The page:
Department of Writing, Literature & Publishing
Department of Writing, Literature & Publishing News
The latest faculty, staff, and student news in the Department of Writing, Literature & Publishing. For the latest College news and upcoming events, visit the News & Events section.
Emerson College is one of several community organizations participating in ArtWeek Boston, a collection of events and activities that feature the quality and diversity of arts, culture, and creative community in Boston.
Emerson’s Class of 2018 is a success story in the making—SAT scores, grade point averages, and diversity are all up—but some students are also published authors, successful entertainers, and social justice activists.
Assistant Professor in Writing, Literature and Publishing Benoit Denizet-Lewis made the 50 Most Influential LGBT People in Media List in The Advocate.
On Monday, September 22, Emerson launches a civic engagement game called Community PlanIt: Emerson Uncommon, a highly innovative, distinctively Emersonian way of cultivating community input for the College’s ongoing strategic planning process.
Professor and Associate Chair in Writing, Literature and Publishing John Skoyles talks to Mindy Todd, host of NPR’s The Point, about discovering poetry and his path to becoming a poet.
Doors continue to open for author Megan Marshall, the associate professor in the Writing, Literature, and Publishing Department who won a Pulitzer Prize in April for Margaret Fuller: A New American Life, including a new fellowship and serving on the American Heritage Dictionary review board.
Beyoncé is blaring and college students are dressed in tutus, leis, mouse ears, bullhorns, and suspenders as far as the eye can see. It can mean only one thing: Move-In Day at Emerson College is here.
Several faculty members traveled abroad this summer, turning their summer breaks into educational experiences that will enhance their classroom teaching at Emerson.
MFA '98 Roseanne Montillo's article about 14-year old serial killer Jesse Pomeroy appeared on CBS News Crimsider. Montillo's latest book The Wilderness of Ruin explores the hunt for the child killer during Boston's Gilded Age and the Great Fire of 1872.
MFA '99 Olen Steinhauer's new book, All the Old Knives was recently reviewed by The New York Times.
Professor Jessica Treadway is featured in the Boston Globe for her new novel “Lacy Eye.” In the Q&A with the Globe, Treadway discusses her writing habits, including writing drafts in longhand.
A group of nine young, emerging artists from the Universidad Nacional de Colombia in Medellín recently presented their artwork at Emerson College Los Angeles and are visiting Emerson College in Boston this month.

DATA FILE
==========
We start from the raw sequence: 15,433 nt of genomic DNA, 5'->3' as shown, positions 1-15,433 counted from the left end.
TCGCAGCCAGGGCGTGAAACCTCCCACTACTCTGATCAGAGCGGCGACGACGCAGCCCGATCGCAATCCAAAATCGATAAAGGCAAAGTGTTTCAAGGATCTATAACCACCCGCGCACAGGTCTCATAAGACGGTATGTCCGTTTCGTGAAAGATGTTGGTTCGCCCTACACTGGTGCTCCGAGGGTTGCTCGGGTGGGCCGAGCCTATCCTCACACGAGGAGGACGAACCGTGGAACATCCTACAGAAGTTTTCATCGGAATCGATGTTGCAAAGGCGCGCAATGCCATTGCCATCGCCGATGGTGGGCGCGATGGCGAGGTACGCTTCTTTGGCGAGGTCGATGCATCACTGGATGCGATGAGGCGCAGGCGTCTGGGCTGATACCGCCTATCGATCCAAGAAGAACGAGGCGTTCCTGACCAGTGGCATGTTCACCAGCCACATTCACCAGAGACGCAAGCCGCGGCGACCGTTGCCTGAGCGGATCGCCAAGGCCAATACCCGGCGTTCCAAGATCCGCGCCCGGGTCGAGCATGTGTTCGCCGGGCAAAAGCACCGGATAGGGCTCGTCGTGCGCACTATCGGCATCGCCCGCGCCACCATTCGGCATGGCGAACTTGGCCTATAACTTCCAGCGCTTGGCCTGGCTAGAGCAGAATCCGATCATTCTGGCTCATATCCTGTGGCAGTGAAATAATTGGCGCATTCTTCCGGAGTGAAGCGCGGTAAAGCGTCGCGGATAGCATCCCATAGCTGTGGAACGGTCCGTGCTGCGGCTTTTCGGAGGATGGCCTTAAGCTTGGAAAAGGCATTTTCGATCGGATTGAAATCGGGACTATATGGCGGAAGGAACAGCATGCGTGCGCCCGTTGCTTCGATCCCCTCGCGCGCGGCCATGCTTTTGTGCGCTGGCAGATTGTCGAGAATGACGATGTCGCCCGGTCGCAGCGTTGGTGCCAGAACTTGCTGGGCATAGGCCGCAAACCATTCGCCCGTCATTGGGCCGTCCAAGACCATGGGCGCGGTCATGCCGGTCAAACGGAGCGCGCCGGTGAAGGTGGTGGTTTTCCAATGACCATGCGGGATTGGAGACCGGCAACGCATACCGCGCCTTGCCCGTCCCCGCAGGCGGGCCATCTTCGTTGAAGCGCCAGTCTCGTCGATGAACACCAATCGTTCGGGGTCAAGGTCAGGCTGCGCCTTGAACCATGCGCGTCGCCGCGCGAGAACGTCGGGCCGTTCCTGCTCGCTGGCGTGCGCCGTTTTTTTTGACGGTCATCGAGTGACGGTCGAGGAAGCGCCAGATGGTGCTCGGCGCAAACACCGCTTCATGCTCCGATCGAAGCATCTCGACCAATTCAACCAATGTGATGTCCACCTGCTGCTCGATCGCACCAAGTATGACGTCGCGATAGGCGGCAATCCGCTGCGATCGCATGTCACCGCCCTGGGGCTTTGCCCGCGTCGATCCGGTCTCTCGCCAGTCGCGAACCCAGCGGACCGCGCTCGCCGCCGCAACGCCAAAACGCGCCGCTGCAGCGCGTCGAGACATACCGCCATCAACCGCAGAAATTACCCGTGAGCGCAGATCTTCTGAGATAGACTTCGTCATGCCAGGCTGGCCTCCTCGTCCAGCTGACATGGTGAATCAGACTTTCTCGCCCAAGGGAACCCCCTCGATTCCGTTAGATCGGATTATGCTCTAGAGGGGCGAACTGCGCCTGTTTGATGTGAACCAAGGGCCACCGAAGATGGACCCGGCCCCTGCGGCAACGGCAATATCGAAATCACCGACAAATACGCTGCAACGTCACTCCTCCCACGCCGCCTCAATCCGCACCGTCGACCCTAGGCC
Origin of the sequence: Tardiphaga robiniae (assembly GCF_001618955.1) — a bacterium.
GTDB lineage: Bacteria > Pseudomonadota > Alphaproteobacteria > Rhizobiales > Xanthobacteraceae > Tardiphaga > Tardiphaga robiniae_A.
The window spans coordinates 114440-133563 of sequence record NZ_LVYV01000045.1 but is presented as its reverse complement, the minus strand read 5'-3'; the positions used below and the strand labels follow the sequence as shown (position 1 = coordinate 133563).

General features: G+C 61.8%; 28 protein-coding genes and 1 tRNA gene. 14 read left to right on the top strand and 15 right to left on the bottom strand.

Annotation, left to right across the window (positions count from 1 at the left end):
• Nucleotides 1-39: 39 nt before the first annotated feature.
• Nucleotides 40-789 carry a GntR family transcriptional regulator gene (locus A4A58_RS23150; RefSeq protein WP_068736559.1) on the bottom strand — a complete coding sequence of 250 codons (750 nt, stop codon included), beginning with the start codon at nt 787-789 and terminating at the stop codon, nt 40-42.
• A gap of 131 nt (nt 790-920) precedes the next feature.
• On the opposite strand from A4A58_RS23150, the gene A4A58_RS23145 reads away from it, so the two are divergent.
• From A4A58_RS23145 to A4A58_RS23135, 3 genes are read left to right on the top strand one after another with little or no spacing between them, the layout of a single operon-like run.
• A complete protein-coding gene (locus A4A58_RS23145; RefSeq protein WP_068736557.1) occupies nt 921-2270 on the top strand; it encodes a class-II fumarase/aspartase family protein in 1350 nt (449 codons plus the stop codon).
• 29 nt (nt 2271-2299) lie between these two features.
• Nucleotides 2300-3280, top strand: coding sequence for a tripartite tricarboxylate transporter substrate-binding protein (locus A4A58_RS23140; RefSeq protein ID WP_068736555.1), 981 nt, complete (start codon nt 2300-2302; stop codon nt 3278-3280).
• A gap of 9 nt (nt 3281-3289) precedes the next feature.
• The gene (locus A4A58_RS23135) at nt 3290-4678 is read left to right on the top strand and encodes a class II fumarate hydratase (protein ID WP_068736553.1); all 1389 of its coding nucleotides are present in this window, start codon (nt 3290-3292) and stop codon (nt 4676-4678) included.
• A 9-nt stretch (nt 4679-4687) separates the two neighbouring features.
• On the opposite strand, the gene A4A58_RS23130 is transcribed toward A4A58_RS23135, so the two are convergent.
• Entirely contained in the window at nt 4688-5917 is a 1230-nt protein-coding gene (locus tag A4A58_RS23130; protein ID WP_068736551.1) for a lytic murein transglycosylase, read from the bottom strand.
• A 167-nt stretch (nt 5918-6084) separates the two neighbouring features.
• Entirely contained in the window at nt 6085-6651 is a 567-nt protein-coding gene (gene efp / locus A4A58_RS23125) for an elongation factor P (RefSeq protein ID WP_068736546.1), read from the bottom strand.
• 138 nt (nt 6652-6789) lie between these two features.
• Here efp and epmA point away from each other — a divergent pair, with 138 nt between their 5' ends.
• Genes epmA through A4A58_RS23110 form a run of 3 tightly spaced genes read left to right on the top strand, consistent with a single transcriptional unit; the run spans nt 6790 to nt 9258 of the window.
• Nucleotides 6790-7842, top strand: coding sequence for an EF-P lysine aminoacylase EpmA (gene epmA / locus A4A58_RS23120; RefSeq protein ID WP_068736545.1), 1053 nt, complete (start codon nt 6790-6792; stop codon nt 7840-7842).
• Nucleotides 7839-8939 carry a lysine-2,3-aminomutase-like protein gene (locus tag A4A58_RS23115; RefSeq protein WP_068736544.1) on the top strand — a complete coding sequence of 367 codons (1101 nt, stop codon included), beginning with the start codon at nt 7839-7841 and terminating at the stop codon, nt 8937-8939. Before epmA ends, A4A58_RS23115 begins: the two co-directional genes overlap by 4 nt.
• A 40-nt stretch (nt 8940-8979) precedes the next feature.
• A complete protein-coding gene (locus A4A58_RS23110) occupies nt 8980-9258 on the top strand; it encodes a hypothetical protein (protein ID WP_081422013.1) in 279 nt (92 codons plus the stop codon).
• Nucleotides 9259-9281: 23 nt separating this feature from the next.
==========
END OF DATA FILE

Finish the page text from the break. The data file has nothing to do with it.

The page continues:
Creative Writing MFA Stephen Shane (2015) and his colleague David Knight created a short documentary on Boston busing called Desegregated, Yet Unequal, and it was recently named an Editors' Pick by The Atlantic.
Professor Steve Yarbrough has been elected to the Fellowship of Southern Writers, and, in addition, will receive the 2015 Robert Penn Warren Award for Fiction this spring from the same organization.
WLP alum and writer Thomas Page McBee's memoir Man Alive: A True Story of Violence, Forgiveness and Becoming a Man was named on Publisher's Weekly's "Best Books of 2014."
Greg Nichols (MFA '11) released his first book, Striking Gridiron, A Town's Pride and a Team's Shot at Glory During the Biggest Strike in American History. The book was named a Junior Library Guild Fall 2014 Selection.
Lecturer Tamera Marko's writing collective with Emerson maintenance workers from Latin America and undergraduates presented a bilingual presentation: "Proyecto Carrito II: When the Student Receives an 'A' and the Worker Gets Fired: Driving our Own Narrative" at the Conference on Rhetoric and Composition.
Recent MA in Publishing & Writing alumni collaborated to launch a new literary genre journal called Strangelet. Alumni include Executive Editor Casey Brown (MA ’13), Managing Editor Leah Thompson (MA ’12), Production Editor Franco Alvarado (MA ’13), and Creative Director Chandra Asar (MA ’12).
WLP Professor Megan Marshall and the emersonWRITES program participate in the launch and unveiling of Boston as the country's first Literary Cultural District.
Michelle Bailat-Jones (MFA '05) won the inaugral Christopher Doheny award for her novel Fog Island Mountains. The award recognizes a book-lenth work exploring the experience of serious illness and includes a $10,000 prize and publication and promotion of the book.